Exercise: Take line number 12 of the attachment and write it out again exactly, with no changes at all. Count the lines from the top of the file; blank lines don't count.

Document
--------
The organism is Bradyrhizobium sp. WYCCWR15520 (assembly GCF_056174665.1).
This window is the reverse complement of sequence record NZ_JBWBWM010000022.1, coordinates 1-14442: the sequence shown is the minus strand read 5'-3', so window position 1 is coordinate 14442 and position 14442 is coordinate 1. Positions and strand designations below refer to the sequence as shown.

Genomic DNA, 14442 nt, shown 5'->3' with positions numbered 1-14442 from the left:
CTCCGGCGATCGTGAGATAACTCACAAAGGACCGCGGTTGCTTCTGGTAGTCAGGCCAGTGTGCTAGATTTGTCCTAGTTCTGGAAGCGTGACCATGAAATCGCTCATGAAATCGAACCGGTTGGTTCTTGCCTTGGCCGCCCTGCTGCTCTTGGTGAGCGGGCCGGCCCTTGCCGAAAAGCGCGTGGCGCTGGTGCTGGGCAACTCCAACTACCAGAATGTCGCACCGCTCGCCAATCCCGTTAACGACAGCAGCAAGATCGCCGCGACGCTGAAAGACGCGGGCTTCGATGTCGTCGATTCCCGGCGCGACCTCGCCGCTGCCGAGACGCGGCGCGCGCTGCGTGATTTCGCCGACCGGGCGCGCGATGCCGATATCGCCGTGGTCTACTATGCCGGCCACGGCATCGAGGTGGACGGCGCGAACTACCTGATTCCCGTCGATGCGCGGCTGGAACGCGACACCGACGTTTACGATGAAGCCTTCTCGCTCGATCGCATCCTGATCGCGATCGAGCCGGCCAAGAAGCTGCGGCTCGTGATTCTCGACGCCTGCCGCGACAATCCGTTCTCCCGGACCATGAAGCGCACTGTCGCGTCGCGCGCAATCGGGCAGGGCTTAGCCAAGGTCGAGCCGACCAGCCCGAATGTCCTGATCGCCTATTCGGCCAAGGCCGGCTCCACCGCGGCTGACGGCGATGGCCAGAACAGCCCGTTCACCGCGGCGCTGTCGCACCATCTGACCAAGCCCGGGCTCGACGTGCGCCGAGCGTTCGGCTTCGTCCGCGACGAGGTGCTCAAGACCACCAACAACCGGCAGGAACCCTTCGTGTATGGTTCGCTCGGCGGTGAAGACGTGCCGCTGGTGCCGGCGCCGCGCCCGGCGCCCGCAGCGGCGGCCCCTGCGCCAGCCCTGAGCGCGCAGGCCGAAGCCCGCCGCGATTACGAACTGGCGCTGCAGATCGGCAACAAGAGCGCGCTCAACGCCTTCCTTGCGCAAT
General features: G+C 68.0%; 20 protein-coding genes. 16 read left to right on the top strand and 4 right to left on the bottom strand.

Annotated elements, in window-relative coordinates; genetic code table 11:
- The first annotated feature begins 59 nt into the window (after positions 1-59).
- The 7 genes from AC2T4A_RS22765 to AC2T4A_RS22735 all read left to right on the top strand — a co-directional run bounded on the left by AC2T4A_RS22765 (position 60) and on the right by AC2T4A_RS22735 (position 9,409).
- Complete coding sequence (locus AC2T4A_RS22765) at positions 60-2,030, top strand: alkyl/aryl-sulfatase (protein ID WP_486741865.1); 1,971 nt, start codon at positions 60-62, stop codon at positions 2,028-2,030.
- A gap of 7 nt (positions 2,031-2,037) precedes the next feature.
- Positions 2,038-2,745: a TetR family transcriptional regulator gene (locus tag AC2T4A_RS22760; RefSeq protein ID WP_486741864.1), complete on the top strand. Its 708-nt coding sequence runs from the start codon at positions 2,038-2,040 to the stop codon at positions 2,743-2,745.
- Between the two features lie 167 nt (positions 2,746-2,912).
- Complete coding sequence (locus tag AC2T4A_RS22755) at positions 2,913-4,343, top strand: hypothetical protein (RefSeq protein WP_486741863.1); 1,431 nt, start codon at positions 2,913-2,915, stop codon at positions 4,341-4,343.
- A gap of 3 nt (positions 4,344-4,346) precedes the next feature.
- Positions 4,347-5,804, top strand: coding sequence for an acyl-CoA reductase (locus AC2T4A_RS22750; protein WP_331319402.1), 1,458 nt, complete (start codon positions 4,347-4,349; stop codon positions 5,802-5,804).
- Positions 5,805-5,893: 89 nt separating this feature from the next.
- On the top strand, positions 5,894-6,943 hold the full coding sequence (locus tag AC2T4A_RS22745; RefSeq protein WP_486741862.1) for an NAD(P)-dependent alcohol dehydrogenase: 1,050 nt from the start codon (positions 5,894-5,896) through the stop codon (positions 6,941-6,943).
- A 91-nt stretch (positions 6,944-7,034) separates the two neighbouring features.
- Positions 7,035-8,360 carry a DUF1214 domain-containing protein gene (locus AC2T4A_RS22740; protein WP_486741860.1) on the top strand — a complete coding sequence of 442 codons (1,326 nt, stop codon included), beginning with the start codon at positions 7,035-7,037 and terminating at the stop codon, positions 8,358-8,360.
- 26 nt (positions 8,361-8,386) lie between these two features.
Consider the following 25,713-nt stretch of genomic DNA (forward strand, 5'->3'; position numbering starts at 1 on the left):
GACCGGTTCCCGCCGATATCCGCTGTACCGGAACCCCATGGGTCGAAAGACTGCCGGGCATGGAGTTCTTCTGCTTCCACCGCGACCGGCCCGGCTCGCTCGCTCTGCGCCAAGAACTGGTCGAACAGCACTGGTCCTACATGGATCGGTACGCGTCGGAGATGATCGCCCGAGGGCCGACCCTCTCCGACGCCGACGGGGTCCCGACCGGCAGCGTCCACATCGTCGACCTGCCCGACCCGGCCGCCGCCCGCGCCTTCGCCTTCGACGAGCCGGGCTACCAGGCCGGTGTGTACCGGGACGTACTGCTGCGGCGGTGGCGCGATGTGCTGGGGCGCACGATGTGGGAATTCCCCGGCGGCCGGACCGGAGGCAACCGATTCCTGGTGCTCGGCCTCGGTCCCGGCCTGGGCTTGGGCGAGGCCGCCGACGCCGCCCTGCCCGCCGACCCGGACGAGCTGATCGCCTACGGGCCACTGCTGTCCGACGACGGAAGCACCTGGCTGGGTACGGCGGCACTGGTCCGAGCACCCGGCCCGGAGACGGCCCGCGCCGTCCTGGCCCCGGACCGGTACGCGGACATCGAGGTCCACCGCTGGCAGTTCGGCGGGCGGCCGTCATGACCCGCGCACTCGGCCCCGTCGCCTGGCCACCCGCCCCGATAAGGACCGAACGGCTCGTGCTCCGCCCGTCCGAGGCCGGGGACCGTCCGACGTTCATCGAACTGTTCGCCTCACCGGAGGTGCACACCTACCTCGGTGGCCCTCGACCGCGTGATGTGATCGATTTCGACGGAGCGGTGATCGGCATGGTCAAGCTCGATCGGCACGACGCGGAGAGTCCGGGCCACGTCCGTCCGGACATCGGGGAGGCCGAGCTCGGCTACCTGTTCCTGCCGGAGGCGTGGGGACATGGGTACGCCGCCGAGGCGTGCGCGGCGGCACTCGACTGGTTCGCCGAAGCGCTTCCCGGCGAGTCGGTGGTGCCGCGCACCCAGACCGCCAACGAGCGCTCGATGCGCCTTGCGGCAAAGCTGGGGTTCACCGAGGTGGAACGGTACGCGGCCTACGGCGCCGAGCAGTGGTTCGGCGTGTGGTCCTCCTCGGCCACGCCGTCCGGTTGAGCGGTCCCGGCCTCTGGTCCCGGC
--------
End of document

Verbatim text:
- Between the two features lie 167 nt (positions 2,746-2,912).